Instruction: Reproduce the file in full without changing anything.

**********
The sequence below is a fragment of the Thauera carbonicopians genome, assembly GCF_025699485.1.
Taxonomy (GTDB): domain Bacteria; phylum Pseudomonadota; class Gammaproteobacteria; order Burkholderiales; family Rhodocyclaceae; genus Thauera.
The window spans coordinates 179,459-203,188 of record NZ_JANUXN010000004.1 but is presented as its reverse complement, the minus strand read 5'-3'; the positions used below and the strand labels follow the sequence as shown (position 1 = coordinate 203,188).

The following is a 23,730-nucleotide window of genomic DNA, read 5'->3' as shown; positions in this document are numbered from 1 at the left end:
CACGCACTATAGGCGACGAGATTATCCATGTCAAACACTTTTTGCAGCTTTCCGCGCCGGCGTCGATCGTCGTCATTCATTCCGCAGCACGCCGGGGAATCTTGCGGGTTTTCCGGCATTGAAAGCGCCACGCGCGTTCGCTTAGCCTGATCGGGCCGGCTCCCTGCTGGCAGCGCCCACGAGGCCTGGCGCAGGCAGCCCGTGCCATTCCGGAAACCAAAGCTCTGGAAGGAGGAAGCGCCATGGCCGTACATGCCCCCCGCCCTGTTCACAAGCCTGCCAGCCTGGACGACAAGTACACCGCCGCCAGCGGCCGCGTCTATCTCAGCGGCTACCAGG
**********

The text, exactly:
The sequence below is a fragment of the Thauera carbonicopians genome, assembly GCF_025699485.1.
Taxonomy (GTDB): domain Bacteria; phylum Pseudomonadota; class Gammaproteobacteria; order Burkholderiales; family Rhodocyclaceae; genus Thauera.
The window spans coordinates 179,459-203,188 of record NZ_JANUXN010000004.1 but is presented as its reverse complement, the minus strand read 5'-3'; the positions used below and the strand labels follow the sequence as shown (position 1 = coordinate 203,188).

The following is a 23,730-nucleotide window of genomic DNA, read 5'->3' as shown; positions in this document are numbered from 1 at the left end:
CACGCACTATAGGCGACGAGATTATCCATGTCAAACACTTTTTGCAGCTTTCCGCGCCGGCGTCGATCGTCGTCATTCATTCCGCAGCACGCCGGGGAATCTTGCGGGTTTTCCGGCATTGAAAGCGCCACGCGCGTTCGCTTAGCCTGATCGGGCCGGCTCCCTGCTGGCAGCGCCCACGAGGCCTGGCGCAGGCAGCCCGTGCCATTCCGGAAACCAAAGCTCTGGAAGGAGGAAGCGCCATGGCCGTACATGCCCCCCGCCCTGTTCACAAGCCTGCCAGCCTGGACGACAAGTACACCGCCGCCAGCGGCCGCGTCTATCTCAGCGGCTACCAGG